Stronger Than Brain


Reader David Straub points us to this report on Amanda Stiles, the high school sophomore in Bossier Parish, LA who has been expelled for having Advil in her purse.

Call me a relentlessly sunny optimist, but whenever I hear these zero tolerance horror stories, I always figure there must be something more to it—a dispute about whether the stuff was really Advil, a punch thrown during the search, even a prior record or a long-simmering feud between the student and the principal—anything that would suggest there's something more to the insanity than just, well, insanity. No such luck:

Superintendent Ken Kruithof said after the board meeting that the school system is following a state law that requires a one-year expulsion and being consistent in the system's "zero-tolerance" policy.

That, by the way, was a board meeting where the vote was unanimous to uphold Stiles' expulsion after her mother challenged the decision. So a group of adults with open eyes decided expelling a teenager for Advil possession was good pedagogic practice.

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  1. Z-T policies are a panacea for lawsuit-fearful bureaurcrats – everyone gets treated equally (like crap). Since everyone is getting treated equally, they are not so likely to get sued because they treated 2 people differently.

    It also abdicates them of the need to think, which is also a good thing (in their perspective)

  2. I hope the expelled student sues. This is patently ridiculous.

  3. There’s only one way to deal with this. Every student should come to school with advil. Maybe prominently displayed, such as in the form of necklaces. What are they going to do, expel every single student?

  4. The article that I read said that a teacher aproached several students to invetigate alleged tobacco smoking. The girl fled into a bathroom where
    the teacher searched her purse finding only the Advil. My take is that the “drug” was a punishable offense, while the fleeing and failure to obey the authority are the true offense, but one not as readily punished.

  5. Mark, that’s a brilliant idea. Unfortunately the first one would be treated very roughly pour encourager les autres, but it would be beautiful to see done. Perhaps the students in Goose Creek, SC, could do it, if there’s a similar law there.

  6. Like Dan said, the article mentions that she was searched because a teacher thought she had been smoking, and the parent alluded she had gotten into some sort of minor trouble before, nothing all that big, but maybe something just big enough to earn her an enemy. (e.g. she once got a detention for the fairly minor offense of being late to class, and her attitude rubbed some authority figure the wrong way, or some similar thing)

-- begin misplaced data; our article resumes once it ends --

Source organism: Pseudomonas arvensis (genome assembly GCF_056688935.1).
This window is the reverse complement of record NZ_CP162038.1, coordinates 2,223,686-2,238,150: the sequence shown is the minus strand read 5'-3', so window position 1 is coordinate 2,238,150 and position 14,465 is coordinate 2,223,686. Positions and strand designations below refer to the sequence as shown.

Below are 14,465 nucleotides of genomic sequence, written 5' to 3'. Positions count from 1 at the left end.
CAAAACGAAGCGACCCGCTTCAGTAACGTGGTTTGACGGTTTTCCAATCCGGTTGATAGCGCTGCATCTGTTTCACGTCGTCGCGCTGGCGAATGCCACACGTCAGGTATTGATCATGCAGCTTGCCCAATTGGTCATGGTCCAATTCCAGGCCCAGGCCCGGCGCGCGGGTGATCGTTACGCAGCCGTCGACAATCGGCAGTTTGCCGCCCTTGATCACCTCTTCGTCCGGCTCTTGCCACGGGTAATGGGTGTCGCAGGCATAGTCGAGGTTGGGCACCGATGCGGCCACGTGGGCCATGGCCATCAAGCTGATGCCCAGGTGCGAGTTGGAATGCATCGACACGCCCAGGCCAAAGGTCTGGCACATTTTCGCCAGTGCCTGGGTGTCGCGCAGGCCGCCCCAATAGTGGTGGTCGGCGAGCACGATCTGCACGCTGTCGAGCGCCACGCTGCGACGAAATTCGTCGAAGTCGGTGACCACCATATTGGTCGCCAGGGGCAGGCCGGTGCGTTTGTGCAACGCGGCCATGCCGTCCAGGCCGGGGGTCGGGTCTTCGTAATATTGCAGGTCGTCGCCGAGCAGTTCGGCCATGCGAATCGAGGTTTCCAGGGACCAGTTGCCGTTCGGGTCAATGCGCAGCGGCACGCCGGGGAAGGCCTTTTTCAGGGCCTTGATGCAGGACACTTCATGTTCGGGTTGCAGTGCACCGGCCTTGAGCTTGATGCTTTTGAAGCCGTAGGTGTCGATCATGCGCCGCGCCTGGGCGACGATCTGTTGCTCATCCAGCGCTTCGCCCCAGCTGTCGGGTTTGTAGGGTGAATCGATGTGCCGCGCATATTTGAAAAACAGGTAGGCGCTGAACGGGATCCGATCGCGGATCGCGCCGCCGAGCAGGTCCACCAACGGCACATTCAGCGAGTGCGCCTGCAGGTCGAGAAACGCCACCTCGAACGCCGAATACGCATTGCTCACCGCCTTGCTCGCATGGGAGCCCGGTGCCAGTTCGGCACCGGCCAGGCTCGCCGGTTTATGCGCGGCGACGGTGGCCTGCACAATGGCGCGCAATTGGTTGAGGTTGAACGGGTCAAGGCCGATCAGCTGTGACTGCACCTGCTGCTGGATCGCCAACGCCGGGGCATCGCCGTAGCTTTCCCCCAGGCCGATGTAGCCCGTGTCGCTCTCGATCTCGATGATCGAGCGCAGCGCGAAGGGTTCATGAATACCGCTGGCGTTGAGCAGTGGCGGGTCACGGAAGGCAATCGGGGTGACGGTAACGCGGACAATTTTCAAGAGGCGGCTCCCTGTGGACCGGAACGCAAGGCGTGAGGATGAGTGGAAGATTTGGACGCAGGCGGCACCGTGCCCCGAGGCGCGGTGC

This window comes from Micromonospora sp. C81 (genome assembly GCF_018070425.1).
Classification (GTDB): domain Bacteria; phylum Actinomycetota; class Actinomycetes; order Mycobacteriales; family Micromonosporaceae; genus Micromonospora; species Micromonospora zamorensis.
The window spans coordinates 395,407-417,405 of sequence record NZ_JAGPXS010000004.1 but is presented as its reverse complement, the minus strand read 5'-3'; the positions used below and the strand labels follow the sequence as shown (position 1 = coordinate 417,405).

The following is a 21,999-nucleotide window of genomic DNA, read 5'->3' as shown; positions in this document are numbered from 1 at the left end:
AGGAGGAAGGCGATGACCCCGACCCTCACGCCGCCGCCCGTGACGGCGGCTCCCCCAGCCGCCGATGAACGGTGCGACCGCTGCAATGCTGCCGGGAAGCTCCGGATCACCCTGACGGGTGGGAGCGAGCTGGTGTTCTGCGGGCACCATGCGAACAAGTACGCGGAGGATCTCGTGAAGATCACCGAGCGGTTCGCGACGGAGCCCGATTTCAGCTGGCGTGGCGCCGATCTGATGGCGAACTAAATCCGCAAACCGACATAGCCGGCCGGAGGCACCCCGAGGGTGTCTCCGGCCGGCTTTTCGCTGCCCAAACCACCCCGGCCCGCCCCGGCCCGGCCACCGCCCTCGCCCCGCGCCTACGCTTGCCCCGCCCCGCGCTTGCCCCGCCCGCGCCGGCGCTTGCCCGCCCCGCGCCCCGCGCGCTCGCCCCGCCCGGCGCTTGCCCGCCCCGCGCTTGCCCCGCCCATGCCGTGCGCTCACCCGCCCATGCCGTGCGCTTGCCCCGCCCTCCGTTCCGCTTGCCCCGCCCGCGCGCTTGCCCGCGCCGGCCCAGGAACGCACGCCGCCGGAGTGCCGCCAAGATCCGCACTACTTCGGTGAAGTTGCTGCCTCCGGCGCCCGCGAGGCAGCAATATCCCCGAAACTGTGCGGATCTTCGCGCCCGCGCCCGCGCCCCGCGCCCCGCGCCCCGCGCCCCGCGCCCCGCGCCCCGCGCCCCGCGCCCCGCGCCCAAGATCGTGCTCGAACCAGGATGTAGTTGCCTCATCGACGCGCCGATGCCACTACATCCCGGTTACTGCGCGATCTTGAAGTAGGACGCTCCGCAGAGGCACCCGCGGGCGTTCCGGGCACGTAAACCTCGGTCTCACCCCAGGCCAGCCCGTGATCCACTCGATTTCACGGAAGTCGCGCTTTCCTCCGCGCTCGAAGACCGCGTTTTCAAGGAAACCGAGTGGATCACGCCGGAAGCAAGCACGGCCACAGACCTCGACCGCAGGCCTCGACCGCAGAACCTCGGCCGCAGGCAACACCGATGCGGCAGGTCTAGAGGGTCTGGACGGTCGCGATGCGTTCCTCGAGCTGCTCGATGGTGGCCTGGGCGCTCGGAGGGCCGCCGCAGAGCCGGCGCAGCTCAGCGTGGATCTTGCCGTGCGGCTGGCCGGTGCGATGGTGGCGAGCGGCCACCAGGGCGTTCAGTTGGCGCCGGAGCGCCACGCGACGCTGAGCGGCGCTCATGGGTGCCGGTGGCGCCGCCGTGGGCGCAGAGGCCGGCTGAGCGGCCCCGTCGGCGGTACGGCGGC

So maybe, contrary to Tim’s suggestion, there was more to this. Not that it would justify the expulsion, but it would at least explain the expulsion. It would become a mundane case of somebody pulling out a technicality to punish a student that he/she doesn’t like. Nothing good, but nothing all that new or shocking either.

  7. One other thing: When I was in high school (a mere 9 years ago) a girl in my math class had a really bad headache. My math teacher left a bottle of aspirin or advil or whatever on his desk and said “Sometimes I’m a little careless where I leave things. I trust that all of you would never, ever take advantage of something that I accidentally leave out. Now I have to run to the office for a quick little errand, and I assume that when I get back nobody will tell me that some pills were taken.”

    The girl got her pain relief, the teacher never witnessed the violation, and we got a minute or two to chat amongst ourselves instead of studying math. All around a pretty good deal.

  8. Even if the girl had done something to anger the teacher, that wouldn’t explain why the board unanimously voted for expulsion. Not unless she managed to individually piss off every board member, which would be quite an accomplishment.

  9. Mona, I’m sorry for your loss, and very impressed by your ability to analyze the causes in such a reasonable manner.

  10. We were allowed to smoke in our cafeteria in a catholic high school in NYC. The rational was it was better to see who was doing what then to inculculate an atmosphere of secrecy.

    Every night for the past two years or so I have added “Thank you, God, for not making me a southerner.”

    Really, what other region in the country is so filled with elected officials of such low intelligence and judgement? Either stupidity or corruption is all you hear about from those states. besides slavery and german shenanagans in WW1, I wish Lincoln had left the bastards leave in peace!

  11. Given that one of the driving social “concerns” that led to the development of public high schools was the desire to corral and contain a certain age group in a central location where they could be monitored and kept out of mischief, it is unusual that schools now seem to delight in kicking students out.

    Let no one ever accuse school administrators and teachers in general of putting the best interests of kids first – or of even liking kids very much.

    The sooner we dismantle the current system of lower education, the better.

  12. Tom from Texas–

    Not all teachers are uncaring jerks. I taught high school for three years, but got fired after my third year. (The principal had to either give me tenure or say good-bye.) I can’t say for certain why I was let go, but I have a few theories:

    1. The school decided to reduce smoking in the student bathrooms by taking the doors off the stalls. I was opposed to this, and got my low-level class of seniors interested enough in writing to write letters to the school board explaining why they should get the doors back. Or at least I tried to–the administration heard about my assignment and nixed it.